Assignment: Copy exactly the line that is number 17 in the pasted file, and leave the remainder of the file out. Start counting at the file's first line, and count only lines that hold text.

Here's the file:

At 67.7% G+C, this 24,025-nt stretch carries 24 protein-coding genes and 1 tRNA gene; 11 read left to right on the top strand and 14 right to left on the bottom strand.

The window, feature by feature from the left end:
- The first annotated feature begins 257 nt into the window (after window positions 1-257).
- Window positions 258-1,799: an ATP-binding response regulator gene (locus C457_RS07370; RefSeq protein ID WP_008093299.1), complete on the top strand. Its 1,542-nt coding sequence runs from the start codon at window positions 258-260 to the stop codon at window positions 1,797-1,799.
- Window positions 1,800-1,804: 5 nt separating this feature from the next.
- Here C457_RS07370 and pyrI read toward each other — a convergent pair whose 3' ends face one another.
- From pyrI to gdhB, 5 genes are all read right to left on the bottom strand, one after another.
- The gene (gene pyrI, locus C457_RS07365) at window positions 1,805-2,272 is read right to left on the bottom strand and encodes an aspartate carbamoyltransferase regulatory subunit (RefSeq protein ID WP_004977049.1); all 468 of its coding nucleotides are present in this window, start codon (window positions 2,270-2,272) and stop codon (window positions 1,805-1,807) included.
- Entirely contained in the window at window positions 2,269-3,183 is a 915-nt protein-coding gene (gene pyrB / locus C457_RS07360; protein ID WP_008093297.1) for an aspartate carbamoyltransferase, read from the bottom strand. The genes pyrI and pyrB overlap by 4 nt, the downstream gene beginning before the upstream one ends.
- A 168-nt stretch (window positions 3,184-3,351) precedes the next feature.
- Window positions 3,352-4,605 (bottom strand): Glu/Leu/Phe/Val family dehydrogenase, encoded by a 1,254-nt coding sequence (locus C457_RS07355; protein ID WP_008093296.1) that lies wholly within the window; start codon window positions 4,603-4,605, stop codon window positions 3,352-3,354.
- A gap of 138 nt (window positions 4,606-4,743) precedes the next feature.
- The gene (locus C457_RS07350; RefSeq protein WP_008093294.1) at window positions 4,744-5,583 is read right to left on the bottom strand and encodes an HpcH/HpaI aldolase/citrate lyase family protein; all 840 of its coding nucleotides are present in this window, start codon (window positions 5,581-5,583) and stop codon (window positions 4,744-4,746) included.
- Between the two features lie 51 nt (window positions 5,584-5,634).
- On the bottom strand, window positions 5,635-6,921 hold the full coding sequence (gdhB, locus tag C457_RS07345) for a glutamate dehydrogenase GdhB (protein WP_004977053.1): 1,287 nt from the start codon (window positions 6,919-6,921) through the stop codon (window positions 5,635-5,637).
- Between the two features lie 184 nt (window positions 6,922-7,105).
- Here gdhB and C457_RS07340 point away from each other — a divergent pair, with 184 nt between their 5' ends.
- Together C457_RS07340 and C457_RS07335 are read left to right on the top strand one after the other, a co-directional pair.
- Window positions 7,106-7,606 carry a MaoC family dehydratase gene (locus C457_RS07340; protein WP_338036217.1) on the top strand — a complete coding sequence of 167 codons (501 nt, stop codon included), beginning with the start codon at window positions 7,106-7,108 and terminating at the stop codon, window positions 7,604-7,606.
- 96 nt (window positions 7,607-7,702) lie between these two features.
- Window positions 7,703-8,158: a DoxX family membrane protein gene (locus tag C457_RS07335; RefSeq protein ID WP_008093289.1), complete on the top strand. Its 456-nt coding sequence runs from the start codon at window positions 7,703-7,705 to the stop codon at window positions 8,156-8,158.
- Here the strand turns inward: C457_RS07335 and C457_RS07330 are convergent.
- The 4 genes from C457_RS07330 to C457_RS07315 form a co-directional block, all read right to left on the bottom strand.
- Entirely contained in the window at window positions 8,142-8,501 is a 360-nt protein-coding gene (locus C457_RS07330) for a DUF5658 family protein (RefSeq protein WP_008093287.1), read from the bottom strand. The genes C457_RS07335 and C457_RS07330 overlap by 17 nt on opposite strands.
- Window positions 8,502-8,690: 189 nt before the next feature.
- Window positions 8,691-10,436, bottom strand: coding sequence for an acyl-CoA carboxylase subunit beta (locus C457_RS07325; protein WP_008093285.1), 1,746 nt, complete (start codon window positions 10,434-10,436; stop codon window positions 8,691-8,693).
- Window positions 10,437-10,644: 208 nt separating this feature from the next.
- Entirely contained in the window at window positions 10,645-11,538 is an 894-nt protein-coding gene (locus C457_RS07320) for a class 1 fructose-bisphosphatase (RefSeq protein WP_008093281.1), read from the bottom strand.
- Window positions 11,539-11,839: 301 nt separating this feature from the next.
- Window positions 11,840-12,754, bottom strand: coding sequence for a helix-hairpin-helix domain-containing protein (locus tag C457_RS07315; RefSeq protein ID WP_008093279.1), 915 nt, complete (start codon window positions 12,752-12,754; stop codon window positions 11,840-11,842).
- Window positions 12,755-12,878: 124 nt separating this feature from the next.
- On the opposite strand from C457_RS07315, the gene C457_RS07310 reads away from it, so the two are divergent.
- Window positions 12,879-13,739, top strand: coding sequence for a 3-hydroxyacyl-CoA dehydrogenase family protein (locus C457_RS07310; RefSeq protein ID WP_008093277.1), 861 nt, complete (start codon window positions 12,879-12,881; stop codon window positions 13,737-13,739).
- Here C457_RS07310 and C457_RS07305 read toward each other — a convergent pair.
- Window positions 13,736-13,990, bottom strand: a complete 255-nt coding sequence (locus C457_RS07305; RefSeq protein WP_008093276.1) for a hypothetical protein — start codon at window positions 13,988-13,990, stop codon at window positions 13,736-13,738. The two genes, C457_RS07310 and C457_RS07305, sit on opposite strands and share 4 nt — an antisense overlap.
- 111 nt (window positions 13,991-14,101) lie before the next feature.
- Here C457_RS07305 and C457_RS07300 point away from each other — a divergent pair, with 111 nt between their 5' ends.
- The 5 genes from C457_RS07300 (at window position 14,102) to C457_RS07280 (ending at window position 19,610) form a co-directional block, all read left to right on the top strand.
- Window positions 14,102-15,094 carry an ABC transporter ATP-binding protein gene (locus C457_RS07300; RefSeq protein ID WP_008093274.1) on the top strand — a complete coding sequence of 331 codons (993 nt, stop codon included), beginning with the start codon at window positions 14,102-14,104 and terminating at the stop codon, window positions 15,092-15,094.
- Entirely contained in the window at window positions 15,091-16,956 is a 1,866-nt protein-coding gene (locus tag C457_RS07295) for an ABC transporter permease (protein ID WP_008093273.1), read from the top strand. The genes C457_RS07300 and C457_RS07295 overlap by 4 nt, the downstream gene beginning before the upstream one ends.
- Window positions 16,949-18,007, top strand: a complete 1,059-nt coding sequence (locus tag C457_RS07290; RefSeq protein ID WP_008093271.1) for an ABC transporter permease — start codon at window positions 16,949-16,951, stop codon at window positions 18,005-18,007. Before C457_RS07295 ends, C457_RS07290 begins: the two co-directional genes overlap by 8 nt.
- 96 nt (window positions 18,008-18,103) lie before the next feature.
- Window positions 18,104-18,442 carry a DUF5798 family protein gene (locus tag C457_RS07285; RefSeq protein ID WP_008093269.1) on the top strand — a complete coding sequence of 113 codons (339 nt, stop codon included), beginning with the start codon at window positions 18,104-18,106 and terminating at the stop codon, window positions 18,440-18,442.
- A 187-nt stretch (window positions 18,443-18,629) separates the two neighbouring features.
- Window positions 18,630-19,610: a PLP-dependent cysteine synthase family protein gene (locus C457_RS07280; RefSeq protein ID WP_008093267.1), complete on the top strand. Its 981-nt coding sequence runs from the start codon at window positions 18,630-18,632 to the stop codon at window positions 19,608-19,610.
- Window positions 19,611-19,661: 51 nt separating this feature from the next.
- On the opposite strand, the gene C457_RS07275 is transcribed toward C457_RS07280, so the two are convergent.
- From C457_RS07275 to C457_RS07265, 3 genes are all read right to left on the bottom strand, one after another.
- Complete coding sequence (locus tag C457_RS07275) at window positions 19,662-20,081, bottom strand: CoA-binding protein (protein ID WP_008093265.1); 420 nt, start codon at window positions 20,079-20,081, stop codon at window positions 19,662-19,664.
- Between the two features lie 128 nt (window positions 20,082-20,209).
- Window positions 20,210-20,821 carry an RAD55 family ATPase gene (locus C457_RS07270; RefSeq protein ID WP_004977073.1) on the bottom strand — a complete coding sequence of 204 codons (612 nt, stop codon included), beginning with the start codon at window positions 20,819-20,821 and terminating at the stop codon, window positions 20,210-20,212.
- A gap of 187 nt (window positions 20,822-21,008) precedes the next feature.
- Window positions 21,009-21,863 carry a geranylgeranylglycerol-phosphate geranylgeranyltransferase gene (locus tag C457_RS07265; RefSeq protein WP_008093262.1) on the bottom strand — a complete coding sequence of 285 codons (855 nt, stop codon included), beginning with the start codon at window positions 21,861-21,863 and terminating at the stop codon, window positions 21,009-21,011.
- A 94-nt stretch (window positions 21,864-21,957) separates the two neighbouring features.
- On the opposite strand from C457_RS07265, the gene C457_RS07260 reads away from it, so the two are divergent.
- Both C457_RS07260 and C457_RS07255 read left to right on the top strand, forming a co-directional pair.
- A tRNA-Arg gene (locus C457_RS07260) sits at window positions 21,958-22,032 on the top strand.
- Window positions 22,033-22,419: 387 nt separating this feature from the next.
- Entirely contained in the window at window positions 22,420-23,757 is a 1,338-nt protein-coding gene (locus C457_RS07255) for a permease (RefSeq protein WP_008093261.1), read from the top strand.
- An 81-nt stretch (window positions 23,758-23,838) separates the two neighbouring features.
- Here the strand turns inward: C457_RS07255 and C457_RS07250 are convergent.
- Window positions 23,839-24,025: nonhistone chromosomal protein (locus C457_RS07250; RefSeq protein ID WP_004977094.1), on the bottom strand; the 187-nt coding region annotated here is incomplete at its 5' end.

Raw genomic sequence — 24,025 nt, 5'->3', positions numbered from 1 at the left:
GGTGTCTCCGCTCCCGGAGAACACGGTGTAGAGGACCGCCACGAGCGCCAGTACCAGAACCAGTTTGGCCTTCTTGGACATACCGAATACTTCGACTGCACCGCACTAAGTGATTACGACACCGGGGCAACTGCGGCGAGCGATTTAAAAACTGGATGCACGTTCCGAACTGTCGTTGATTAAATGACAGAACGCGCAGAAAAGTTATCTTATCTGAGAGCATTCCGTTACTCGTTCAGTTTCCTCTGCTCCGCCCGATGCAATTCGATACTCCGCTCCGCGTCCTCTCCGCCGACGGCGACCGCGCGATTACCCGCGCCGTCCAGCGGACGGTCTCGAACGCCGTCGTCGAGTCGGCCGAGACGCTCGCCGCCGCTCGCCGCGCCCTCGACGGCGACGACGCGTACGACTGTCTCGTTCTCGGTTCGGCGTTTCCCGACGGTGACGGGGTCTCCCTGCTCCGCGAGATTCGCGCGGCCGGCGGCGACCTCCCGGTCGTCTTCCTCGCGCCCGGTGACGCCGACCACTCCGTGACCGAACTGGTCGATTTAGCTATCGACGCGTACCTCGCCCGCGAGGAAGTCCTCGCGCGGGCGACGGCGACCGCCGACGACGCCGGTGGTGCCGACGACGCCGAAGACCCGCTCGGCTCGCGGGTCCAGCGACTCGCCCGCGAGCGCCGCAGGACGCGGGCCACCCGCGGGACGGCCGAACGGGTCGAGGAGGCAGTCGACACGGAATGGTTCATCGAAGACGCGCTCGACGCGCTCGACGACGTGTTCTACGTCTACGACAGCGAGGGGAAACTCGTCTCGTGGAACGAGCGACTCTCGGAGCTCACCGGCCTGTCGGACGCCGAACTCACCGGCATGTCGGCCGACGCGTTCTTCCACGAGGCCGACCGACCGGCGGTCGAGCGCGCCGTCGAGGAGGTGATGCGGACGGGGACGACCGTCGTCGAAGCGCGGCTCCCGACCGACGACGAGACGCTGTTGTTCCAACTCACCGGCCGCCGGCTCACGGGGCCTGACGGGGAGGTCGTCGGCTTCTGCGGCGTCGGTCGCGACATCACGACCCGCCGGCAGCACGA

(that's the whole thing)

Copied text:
- Here gdhB and C457_RS07340 point away from each other — a divergent pair, with 184 nt between their 5' ends.